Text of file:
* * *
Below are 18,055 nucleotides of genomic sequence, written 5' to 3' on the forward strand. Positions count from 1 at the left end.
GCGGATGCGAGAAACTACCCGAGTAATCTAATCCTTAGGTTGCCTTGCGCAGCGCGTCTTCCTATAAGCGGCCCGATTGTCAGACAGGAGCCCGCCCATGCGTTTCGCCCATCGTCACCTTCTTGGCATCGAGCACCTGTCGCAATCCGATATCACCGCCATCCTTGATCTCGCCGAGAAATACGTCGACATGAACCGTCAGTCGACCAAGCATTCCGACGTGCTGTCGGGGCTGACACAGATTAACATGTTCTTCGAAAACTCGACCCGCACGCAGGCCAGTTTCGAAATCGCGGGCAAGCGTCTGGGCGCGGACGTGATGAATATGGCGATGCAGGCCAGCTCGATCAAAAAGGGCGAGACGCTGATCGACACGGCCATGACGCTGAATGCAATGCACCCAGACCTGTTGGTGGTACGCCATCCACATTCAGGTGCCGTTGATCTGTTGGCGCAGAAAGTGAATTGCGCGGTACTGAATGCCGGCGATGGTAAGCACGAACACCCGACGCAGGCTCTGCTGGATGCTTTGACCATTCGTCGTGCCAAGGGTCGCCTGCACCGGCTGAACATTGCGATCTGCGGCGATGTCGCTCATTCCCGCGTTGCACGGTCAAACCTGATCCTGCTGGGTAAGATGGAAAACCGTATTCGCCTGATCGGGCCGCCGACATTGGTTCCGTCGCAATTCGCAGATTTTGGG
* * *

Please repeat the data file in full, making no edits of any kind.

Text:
Below are 18,055 nucleotides of genomic sequence, written 5' to 3' on the forward strand. Positions count from 1 at the left end.
GCGGATGCGAGAAACTACCCGAGTAATCTAATCCTTAGGTTGCCTTGCGCAGCGCGTCTTCCTATAAGCGGCCCGATTGTCAGACAGGAGCCCGCCCATGCGTTTCGCCCATCGTCACCTTCTTGGCATCGAGCACCTGTCGCAATCCGATATCACCGCCATCCTTGATCTCGCCGAGAAATACGTCGACATGAACCGTCAGTCGACCAAGCATTCCGACGTGCTGTCGGGGCTGACACAGATTAACATGTTCTTCGAAAACTCGACCCGCACGCAGGCCAGTTTCGAAATCGCGGGCAAGCGTCTGGGCGCGGACGTGATGAATATGGCGATGCAGGCCAGCTCGATCAAAAAGGGCGAGACGCTGATCGACACGGCCATGACGCTGAATGCAATGCACCCAGACCTGTTGGTGGTACGCCATCCACATTCAGGTGCCGTTGATCTGTTGGCGCAGAAAGTGAATTGCGCGGTACTGAATGCCGGCGATGGTAAGCACGAACACCCGACGCAGGCTCTGCTGGATGCTTTGACCATTCGTCGTGCCAAGGGTCGCCTGCACCGGCTGAACATTGCGATCTGCGGCGATGTCGCTCATTCCCGCGTTGCACGGTCAAACCTGATCCTGCTGGGTAAGATGGAAAACCGTATTCGCCTGATCGGGCCGCCGACATTGGTTCCGTCGCAATTCGCAGATTTTGGG